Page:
Here's the topic that started it all. Starting about 5 years ago in 2015, I finally got "serious" about earning miles with the goal of traveling in style, hoping that eventually I'll have enough points to book my wife and I in business class to Europe.
Fast forward to today, we've achieved my goal three times, flying round trip to Europe, experiencing intercontinental business class on SAS, Air Canada, United, Brussels Air and Air Austria. I never thought I would start being a connoisseur of business class, but we've definitely started to develop preferences and as I've said before, once you experience premium travel, it's tough to go back.
Thanks to my wife talking up our trips to some friends, they started requesting me to teach them my system. I presumed it was a joke for a while, but through further persistence, they finally convinced me that they were actually serious. I put together some slide, and very awkwardly gave a PowerPoint lecture in my living room to more than ten of our friends actively taking notes and asking questions. Since then, I've fielded phone calls on earning and using points, advised on booking flights, and love it!
Today, I'm going to share the Ultimate Rewards side of my program with you. There is also a United MileagePlus side of my system that I'll cover in another posting.
The Cliffs Notes Version:
Earning Points through Credit Card Spend
>Chase Sapphire Reserve - Use for Travel & Dining
>Chase Freedom - Use for whatever the rotating 5x category is
>Chase Freedom Unlimited - Use for everything else
>If you have a business - Chase Ink Business Cash - Use for phone, cable, and office supply stores
>For maximum value, transfer to airline partners
>You can also book travel through the Ultimate Rewards Travel portal for a decent return, but obviously, I'd prefer you talk to me on the journey, and we can consult on getting you there with points on business class.
Is this system for me?
1. I pay off my credit card balance every month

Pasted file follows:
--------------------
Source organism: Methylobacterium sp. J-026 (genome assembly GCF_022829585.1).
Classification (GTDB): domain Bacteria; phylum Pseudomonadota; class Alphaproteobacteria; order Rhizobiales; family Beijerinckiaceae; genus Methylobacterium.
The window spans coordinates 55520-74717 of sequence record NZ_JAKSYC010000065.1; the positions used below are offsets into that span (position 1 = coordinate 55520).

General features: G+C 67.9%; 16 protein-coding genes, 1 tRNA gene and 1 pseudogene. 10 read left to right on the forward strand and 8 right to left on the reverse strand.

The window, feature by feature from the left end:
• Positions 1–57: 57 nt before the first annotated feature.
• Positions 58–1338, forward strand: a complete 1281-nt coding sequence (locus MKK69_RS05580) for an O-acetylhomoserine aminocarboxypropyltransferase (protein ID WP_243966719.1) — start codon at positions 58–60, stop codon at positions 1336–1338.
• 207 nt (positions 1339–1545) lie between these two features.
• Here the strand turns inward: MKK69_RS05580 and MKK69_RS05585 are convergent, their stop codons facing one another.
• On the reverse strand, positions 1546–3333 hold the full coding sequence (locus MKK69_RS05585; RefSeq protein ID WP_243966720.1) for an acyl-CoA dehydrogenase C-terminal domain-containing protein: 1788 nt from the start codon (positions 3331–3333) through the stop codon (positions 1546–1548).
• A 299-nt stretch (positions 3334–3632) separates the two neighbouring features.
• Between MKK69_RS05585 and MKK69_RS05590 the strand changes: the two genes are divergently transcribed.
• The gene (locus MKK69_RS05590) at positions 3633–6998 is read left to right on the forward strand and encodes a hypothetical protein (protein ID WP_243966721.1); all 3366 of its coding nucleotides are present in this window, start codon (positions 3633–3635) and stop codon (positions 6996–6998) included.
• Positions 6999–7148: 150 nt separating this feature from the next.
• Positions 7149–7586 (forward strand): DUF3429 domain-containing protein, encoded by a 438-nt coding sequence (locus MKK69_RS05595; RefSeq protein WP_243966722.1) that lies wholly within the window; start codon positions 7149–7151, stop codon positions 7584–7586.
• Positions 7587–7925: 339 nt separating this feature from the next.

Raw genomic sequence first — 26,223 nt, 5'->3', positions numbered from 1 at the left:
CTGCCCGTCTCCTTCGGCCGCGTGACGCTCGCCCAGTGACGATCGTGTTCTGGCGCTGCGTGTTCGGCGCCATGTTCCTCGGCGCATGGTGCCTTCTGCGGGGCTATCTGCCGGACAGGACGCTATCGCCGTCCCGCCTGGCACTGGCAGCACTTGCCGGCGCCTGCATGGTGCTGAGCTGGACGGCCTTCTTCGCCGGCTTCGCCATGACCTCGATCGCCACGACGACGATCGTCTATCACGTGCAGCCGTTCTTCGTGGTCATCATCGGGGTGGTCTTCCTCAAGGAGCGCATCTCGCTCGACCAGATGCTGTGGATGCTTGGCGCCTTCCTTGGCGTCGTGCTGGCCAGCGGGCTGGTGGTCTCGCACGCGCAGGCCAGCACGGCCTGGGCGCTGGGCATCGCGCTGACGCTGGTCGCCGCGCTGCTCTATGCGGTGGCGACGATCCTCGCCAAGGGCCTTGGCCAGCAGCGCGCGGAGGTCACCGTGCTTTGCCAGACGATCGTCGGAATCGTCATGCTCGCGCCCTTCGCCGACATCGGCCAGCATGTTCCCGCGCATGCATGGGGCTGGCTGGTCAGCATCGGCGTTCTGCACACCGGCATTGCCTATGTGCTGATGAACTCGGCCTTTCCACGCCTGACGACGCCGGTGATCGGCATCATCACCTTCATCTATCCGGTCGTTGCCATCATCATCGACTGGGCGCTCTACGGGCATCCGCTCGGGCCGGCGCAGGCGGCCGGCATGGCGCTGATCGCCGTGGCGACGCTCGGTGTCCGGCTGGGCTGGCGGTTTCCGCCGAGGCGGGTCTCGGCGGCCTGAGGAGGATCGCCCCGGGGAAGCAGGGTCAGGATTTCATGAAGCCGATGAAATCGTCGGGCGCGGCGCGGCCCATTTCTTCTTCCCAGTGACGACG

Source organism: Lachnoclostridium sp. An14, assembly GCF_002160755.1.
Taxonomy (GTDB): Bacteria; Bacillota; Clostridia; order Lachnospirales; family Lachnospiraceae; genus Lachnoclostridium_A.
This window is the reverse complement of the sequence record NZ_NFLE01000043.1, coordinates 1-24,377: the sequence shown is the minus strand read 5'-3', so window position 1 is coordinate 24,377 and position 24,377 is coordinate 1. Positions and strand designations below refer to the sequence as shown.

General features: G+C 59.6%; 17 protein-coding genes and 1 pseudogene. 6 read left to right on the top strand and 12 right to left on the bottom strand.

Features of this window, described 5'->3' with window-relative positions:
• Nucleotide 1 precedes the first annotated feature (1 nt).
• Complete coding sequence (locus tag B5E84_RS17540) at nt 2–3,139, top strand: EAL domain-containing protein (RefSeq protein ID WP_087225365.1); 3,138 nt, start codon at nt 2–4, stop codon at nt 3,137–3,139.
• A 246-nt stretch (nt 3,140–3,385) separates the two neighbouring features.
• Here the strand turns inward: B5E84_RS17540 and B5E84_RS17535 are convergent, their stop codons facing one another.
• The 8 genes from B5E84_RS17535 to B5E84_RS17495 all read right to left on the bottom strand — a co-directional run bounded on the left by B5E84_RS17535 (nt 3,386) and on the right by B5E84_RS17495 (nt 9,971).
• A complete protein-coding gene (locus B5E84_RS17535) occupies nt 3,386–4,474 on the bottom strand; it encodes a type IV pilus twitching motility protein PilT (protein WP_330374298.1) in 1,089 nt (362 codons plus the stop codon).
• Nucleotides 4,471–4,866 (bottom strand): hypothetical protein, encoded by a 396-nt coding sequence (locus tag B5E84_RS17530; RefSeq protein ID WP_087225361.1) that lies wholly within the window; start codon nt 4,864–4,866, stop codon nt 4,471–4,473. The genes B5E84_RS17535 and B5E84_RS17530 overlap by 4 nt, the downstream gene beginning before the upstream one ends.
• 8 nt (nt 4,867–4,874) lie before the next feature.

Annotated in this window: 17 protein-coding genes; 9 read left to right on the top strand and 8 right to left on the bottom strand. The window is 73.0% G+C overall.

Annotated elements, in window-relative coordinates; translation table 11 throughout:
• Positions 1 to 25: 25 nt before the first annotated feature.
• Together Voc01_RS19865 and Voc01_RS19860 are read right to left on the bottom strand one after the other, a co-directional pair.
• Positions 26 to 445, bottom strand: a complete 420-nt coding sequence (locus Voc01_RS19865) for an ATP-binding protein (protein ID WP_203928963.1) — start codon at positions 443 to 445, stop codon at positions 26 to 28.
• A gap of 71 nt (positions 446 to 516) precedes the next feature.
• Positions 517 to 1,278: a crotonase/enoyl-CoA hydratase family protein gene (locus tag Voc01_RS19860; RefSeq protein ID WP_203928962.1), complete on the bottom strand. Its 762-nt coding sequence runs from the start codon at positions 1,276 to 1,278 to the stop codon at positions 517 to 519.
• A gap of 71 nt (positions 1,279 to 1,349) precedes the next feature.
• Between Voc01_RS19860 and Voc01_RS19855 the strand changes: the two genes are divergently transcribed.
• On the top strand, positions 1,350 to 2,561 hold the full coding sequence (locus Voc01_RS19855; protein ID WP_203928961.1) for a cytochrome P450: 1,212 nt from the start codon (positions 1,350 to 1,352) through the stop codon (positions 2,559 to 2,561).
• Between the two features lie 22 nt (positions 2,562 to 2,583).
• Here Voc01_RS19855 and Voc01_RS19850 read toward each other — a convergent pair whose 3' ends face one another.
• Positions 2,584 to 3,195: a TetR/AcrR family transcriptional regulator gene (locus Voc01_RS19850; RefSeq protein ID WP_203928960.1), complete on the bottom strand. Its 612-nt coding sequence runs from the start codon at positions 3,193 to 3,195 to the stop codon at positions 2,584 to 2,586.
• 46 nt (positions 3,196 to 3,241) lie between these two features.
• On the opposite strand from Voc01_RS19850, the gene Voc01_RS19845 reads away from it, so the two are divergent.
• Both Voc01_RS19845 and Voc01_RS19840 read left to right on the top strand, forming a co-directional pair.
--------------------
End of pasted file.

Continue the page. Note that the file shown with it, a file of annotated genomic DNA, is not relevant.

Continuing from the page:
First, I want to make sure I'm advising you in a financially responsible way. To get the value out of this system, I want to make sure you don't carry a credit card balance from month to month. If you're paying interest on your credit cards, that cost will very quickly exceed the benefit you'll receive from this system. I'm not a Dave Ramsey type, and strongly believe in using credit and debt to your advantage, but the math is easy if you're paying 15-20% in interest every month on your credit card balance, that quickly exceeds the opportunities around getting 1.5-3% in points. Even at the returns I've had on points, I want to stress not carrying credit card debt.
2. I have good/excellent credit.
The critical card to this system is the Chase Sapphire Reserve. According to cardrate.com, the average credit score for approval is 766. While Chase has their own algorithms, and reportedly the lowest approved credit score was 580, success if much better if your score is above 780. The other aspect is if you currently aren't using any of the Chase cards today, you will need to apply for and open multiple accounts, which will also further decrease your credit score.
3. I'm interested in travel.
This one seems a bit obvious if you're reading this on my site, but to get the real value out of these points, you need to transfer them to one of Chase's travel partners, or use Chase's travel portal. If you don't travel, I'd consider a maximized cash back system. Chase could still be the answer, but there are a number of other good options such as the Citi Costco card or Double Cash. We'll assume you're here to travel, so on to the next criteria
4. I'm willing to annoy my significant other with a "complicated" credit card system
Yes, this is one of the bigger areas of marital discord in my life, as since starting this system, I've been required to provide a quarterly updated post-it note on what card to use for what. However, I ask her whenever we sit in business class in her lay-flat seat on our way to Europe if it was worth it, and we're still executing the system today, so there's your answer.
5. I spend more than $5000 per year on travel & dining, and at least $300 in travel only
This works out to a little over $400 per month, so it's not too tough to get there but it's not for everyone. There are various ways to do the math on this, but for me, it's about recouping the $450 annual fee on the Chase Sapphire Reserve, against the next best cash back alternative. The first $300 is super easy since Chase offers direct reimbursement of the first $300 spent in the travel category annually, and again, since you're here, so I'm assuming the travel part is easy, particularly as Chase very broadly defines travel, from hotels, cruises, to even Uber and public transportation.